For some time, I struggled with trusting myself within my relationships, the good times, or any of the good fortune I had in my life—in apprehensive disbelief. It dawned on me one day. This was for real. I know where I came from, where I currently am, and refuse to live on autopilot asleep at the cockpit. I’ve left the past behind and refuse to live afraid. I have a lot of fun with life. I have become very committed to authentic, full engagement with those whom I love and my experiences. I laugh more and open up more now. A tender sweet kiss atop the head speaks volumes to me. Fits of laughter seem to last for ages. I am much more calm in the face of uncertainty and ambiguity. I feel alive, as in the sense of how the Velveteen Rabbit and Pinocchio wanted to be real. My love is real and true. There’s plenty where it came from.

Processing emotions is necessary. The happy and painful things both; everything has to pass through during the process of experiencing. It could feel like the most difficult thing in the world, to confront the scary shadows in your head and attempt to be positive in hopes of enacting positive change in life.

People have their own emotions. Let them feel what they feel and sort it out. Support by being there for them when needed, not by spraying them with an emotional fire extinguisher. Conflicts are normal. Emotions are normal. People aren’t happy all the time. Life has its ups, downs, and plateaus. We don’t need to try to fix anything or be afraid of the not so great emotions.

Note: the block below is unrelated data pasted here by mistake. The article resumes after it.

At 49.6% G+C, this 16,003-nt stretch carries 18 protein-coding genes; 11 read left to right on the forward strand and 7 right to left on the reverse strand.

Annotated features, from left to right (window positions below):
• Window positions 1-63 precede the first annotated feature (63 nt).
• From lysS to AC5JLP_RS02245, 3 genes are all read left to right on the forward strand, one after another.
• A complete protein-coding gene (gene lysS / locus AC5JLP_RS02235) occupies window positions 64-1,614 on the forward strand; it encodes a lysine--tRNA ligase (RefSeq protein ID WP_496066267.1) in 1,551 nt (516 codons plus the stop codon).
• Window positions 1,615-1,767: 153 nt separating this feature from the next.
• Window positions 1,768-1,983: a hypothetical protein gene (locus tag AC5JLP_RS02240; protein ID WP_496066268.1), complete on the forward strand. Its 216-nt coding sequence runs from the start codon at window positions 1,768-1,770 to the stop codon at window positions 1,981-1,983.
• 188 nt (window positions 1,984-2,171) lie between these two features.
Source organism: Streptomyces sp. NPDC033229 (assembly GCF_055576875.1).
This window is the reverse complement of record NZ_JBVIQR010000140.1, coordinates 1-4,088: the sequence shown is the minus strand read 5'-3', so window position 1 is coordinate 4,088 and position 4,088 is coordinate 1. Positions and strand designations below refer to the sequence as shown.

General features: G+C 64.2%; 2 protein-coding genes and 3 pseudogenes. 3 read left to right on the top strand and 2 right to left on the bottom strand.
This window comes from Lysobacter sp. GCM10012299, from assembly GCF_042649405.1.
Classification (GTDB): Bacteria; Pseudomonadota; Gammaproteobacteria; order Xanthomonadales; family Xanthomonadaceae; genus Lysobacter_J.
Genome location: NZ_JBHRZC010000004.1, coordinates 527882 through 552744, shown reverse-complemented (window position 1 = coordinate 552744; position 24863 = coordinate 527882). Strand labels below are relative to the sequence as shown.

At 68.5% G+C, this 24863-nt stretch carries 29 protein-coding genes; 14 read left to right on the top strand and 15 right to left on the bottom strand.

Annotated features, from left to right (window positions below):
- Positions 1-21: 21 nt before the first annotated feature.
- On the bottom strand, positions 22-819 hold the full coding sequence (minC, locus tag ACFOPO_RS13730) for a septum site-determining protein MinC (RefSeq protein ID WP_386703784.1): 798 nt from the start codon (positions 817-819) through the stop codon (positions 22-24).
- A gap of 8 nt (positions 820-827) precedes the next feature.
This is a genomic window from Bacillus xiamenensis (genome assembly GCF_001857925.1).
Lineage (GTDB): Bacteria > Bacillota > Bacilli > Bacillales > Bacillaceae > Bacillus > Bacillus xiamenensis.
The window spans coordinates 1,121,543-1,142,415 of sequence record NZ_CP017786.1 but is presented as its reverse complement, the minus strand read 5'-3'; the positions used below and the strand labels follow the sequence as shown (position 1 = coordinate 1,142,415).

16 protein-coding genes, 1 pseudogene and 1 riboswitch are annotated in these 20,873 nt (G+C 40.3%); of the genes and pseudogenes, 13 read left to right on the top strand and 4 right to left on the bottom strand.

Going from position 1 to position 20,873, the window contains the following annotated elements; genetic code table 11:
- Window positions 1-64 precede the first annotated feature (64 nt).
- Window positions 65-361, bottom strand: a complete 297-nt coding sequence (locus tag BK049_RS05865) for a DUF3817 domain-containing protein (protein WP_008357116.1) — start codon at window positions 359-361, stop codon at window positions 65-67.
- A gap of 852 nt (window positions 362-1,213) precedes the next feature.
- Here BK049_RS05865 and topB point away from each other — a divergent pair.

When we feel hurt, sad, and ashamed we often feel conflicted between not wanting closeness but at the same time feeling a need for it. When we push each other away as an act out of our own suffering, it never means that we don’t care, it means we care a lot. My sensitivity and someone else’s sensitivity sometimes lead to conflict before alchemizing into compassionate empathy after a process of refinement. We sometimes don’t reach this point until we’re both flat on our rears in pain and shame, dazed, and looking at each other with stars and birds flying around our heads wondering where our attention had gone and run off to during that meanwhile.

When we’re holding things in, we’re closest to each other when the emotional shrapnel flies. Keep this in mind with regards to the people that you love. We’ll have our ups and downs. That will be the hard but valuable crux of our relationships which further expands our awareness about the ebb and flow of life itself.

We may need to be rescued by our partner and they will be there to save our day when we’ve run out to get the mail and locked ourselves out of the building or hold us close when we’re terribly sad. Graciously receive their support. During all the crises that we go through in love, hold on tight to each other during the storms and fall in love with each other even more for the strength of the support. We also need to learn to allow people we love to suffer without any need for rescue and simply be present when it’s not really our fight.

Sometimes, we love each other so much that we are afraid to let go and afraid to be too close. Sometimes, one of us starts to feel confident that the other isn’t really needed, one of us becomes more absorbed into the world of our own interests (whether they be positive or negative), and sometimes we become self-absorbed and forgetful to be caring, attentive, transparent, inclusive, empathetic, and supportive.